The Polish Revolution

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On June 1, 1980, Premier Babiuch, the leader of the communist Polish Workers Party, announced new price increases in basic food products. The price hike announcement started strikes all over Poland, but the strikes were uncoordinated, so government officials settled one after another by agreeing to pay increases. In mid-July, there was a large, citywide strike in Lublin, a city southeast of Warsaw, near the Soviet border. All of the factory workers struck, and all of the railway workers stopped trains headed to the Soviet Union with consumer goods. They took the goods and distributed them to the population of Lublin. This strike was settled by Deputy Premier Mieczyslaw Jagielski, but it paved the way for the strikes that were to come in August.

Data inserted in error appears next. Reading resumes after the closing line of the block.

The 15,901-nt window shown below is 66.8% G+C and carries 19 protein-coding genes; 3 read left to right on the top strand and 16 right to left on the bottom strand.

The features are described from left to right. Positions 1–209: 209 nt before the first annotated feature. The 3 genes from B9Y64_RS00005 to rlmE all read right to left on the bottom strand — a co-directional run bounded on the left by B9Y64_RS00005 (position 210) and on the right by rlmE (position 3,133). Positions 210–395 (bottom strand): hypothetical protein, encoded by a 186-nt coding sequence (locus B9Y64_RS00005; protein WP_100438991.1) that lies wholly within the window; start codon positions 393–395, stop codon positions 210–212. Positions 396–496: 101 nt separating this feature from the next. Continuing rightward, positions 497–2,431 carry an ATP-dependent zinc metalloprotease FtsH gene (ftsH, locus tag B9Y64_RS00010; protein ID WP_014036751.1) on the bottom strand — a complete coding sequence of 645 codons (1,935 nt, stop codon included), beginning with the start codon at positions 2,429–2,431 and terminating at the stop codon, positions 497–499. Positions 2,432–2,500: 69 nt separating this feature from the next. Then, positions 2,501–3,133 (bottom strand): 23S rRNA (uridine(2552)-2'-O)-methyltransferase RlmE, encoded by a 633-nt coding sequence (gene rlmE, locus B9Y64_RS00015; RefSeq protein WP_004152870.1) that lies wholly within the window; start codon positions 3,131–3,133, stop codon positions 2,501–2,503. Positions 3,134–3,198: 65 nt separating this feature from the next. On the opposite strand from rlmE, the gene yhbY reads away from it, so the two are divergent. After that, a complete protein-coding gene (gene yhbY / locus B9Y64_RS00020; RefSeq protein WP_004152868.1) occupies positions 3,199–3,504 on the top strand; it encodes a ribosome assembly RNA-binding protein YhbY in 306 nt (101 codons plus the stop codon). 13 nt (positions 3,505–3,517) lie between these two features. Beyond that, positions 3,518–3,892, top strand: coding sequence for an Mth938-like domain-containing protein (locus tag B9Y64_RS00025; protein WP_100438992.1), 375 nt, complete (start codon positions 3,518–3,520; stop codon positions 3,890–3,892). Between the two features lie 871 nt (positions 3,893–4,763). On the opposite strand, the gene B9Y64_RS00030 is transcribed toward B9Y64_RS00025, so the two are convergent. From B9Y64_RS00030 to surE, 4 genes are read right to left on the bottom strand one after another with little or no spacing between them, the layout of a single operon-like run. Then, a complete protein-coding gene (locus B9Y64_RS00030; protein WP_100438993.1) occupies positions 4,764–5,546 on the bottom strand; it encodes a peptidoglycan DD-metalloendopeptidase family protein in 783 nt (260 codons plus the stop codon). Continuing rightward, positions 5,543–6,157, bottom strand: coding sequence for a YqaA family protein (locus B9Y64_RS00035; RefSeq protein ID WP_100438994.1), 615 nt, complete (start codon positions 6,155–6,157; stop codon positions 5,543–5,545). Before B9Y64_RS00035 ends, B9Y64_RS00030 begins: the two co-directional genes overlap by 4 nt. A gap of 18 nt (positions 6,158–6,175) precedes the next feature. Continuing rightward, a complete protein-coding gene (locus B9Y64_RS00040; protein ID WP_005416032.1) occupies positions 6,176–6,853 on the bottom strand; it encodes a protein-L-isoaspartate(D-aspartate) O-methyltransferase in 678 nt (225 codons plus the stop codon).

In mid-August, there was a strike at the Lenin shipyard, where several workers had been killed in a strike during December of 1970. The two main reasons for the strike were the dismissal of a popular woman crane operator, Anna Walentynowicz, and the price hikes. The manager of the factory rehired Anna Walentynowicz, and agreed to pay raises, and the workers began to go home. Meanwhile, Lech Walesa, an electrician that had been a leader of the strike in 1970, arrived, and was accepted a

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